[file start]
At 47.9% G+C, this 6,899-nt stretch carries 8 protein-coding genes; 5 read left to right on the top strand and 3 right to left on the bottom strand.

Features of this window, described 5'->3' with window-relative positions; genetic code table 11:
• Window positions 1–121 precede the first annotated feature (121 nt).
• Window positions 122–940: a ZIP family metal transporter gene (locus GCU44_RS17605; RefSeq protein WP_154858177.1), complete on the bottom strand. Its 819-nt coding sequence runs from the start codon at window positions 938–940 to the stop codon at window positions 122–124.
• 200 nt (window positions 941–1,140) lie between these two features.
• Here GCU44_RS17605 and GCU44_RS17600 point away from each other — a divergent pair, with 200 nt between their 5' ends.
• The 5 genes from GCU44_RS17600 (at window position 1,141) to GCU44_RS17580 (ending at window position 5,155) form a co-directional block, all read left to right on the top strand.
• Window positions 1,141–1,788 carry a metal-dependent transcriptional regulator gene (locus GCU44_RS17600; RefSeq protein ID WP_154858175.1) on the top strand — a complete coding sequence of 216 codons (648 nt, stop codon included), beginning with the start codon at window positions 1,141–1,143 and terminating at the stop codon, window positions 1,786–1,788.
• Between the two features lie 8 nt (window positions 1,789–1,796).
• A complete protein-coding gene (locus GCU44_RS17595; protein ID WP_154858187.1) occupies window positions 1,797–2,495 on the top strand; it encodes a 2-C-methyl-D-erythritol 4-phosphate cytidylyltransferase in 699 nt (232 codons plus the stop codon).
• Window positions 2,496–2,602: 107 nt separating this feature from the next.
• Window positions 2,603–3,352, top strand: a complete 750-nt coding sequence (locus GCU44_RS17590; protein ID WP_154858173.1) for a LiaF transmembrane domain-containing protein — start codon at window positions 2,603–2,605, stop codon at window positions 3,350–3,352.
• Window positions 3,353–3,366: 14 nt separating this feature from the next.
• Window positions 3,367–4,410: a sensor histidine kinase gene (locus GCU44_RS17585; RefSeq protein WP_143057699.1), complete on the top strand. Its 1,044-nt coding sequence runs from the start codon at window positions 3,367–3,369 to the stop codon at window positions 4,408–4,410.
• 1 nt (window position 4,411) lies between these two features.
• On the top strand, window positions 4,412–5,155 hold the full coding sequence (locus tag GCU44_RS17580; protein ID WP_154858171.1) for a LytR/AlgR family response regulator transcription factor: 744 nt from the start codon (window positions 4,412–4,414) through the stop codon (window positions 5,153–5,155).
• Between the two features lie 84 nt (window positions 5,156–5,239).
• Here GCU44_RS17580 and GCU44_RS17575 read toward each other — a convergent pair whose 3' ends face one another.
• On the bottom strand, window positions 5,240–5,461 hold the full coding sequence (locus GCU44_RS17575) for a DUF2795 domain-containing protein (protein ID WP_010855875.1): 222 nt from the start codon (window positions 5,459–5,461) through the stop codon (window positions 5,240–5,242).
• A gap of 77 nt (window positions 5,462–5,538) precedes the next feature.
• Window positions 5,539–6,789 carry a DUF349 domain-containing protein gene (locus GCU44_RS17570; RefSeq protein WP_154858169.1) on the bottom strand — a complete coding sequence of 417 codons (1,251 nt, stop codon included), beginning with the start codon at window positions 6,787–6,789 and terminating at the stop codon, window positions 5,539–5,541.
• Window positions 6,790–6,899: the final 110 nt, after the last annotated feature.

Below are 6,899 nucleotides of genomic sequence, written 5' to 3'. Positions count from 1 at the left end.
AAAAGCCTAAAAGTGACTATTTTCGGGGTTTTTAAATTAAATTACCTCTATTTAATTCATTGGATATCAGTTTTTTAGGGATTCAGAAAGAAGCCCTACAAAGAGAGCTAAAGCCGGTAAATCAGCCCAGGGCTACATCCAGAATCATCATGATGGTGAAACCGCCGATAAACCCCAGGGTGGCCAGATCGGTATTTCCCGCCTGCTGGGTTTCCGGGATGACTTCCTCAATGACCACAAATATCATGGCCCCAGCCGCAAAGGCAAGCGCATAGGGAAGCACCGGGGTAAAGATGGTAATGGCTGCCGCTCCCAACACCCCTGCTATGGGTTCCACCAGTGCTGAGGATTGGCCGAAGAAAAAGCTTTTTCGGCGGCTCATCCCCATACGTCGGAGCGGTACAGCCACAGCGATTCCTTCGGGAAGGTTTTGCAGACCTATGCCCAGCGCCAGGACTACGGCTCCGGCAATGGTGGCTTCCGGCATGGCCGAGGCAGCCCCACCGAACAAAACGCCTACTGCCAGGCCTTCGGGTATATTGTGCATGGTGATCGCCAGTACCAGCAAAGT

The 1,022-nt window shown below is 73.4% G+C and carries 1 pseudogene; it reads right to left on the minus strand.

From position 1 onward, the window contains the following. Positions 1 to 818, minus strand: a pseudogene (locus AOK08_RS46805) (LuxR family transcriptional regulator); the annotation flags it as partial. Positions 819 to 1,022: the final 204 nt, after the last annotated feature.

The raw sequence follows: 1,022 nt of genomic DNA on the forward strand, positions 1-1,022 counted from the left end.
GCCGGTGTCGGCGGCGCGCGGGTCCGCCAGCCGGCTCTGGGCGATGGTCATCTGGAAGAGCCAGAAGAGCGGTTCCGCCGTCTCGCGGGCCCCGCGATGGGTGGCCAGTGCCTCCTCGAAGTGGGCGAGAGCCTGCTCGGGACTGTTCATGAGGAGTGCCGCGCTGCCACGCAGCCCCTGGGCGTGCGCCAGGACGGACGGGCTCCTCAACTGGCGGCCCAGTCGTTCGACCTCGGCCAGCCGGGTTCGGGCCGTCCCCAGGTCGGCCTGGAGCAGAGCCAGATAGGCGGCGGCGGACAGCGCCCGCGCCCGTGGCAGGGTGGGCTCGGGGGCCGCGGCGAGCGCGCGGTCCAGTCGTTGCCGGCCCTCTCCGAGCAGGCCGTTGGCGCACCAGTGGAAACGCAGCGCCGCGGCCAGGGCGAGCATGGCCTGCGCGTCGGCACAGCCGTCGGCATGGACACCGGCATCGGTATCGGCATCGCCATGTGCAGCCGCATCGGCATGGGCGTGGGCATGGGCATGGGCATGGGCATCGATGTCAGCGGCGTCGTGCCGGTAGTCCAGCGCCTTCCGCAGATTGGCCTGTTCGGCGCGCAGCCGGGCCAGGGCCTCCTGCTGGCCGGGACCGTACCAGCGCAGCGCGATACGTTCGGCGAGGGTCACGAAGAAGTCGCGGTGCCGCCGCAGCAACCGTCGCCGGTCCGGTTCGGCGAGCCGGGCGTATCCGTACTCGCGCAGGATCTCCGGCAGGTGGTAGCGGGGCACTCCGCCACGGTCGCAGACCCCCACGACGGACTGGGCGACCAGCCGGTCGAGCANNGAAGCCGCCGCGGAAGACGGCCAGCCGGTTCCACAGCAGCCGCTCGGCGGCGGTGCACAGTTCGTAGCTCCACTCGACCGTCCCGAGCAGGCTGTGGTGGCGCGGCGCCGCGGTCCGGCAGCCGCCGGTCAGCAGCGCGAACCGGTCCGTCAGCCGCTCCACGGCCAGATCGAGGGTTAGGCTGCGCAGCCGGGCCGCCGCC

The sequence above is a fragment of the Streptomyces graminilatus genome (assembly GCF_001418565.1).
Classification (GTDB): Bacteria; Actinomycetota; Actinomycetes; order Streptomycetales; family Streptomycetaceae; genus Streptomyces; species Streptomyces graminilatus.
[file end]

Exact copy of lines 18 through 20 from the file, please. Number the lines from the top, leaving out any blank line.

• Here GCU44_RS17580 and GCU44_RS17575 read toward each other — a convergent pair whose 3' ends face one another.
• On the bottom strand, window positions 5,240–5,461 hold the full coding sequence (locus GCU44_RS17575) for a DUF2795 domain-containing protein (protein ID WP_010855875.1): 222 nt from the start codon (window positions 5,459–5,461) through the stop codon (window positions 5,240–5,242).
• A gap of 77 nt (window positions 5,462–5,538) precedes the next feature.